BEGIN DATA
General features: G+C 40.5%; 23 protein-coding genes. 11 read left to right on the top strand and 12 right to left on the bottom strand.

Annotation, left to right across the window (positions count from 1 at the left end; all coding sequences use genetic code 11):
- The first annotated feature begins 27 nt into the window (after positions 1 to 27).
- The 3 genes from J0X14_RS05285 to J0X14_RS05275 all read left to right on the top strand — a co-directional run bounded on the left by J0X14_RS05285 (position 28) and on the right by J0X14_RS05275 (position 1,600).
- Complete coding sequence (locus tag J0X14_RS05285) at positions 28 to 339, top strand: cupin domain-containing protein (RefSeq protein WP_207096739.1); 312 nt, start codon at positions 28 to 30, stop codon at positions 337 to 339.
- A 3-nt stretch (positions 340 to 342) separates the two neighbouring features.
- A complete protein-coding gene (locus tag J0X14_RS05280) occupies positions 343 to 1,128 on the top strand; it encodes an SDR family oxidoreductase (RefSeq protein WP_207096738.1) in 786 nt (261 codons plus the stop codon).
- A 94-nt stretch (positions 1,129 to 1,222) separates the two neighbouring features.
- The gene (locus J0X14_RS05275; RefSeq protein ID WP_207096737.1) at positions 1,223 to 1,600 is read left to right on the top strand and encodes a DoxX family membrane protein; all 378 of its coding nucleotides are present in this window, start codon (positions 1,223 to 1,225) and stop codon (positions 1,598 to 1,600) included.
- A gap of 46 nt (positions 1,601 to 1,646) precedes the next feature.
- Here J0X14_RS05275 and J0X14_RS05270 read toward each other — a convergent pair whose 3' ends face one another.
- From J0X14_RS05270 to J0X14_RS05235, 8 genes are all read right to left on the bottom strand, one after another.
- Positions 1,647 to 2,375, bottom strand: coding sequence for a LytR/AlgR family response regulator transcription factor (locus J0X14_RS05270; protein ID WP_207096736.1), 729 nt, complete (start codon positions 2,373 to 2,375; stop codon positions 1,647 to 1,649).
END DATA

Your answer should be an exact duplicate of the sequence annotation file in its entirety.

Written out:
General features: G+C 40.5%; 23 protein-coding genes. 11 read left to right on the top strand and 12 right to left on the bottom strand.

Annotation, left to right across the window (positions count from 1 at the left end; all coding sequences use genetic code 11):
- The first annotated feature begins 27 nt into the window (after positions 1 to 27).
- The 3 genes from J0X14_RS05285 to J0X14_RS05275 all read left to right on the top strand — a co-directional run bounded on the left by J0X14_RS05285 (position 28) and on the right by J0X14_RS05275 (position 1,600).
- Complete coding sequence (locus tag J0X14_RS05285) at positions 28 to 339, top strand: cupin domain-containing protein (RefSeq protein WP_207096739.1); 312 nt, start codon at positions 28 to 30, stop codon at positions 337 to 339.
- A 3-nt stretch (positions 340 to 342) separates the two neighbouring features.
- A complete protein-coding gene (locus tag J0X14_RS05280) occupies positions 343 to 1,128 on the top strand; it encodes an SDR family oxidoreductase (RefSeq protein WP_207096738.1) in 786 nt (261 codons plus the stop codon).
- A 94-nt stretch (positions 1,129 to 1,222) separates the two neighbouring features.
- The gene (locus J0X14_RS05275; RefSeq protein ID WP_207096737.1) at positions 1,223 to 1,600 is read left to right on the top strand and encodes a DoxX family membrane protein; all 378 of its coding nucleotides are present in this window, start codon (positions 1,223 to 1,225) and stop codon (positions 1,598 to 1,600) included.
- A gap of 46 nt (positions 1,601 to 1,646) precedes the next feature.
- Here J0X14_RS05275 and J0X14_RS05270 read toward each other — a convergent pair whose 3' ends face one another.
- From J0X14_RS05270 to J0X14_RS05235, 8 genes are all read right to left on the bottom strand, one after another.
- Positions 1,647 to 2,375, bottom strand: coding sequence for a LytR/AlgR family response regulator transcription factor (locus J0X14_RS05270; protein ID WP_207096736.1), 729 nt, complete (start codon positions 2,373 to 2,375; stop codon positions 1,647 to 1,649).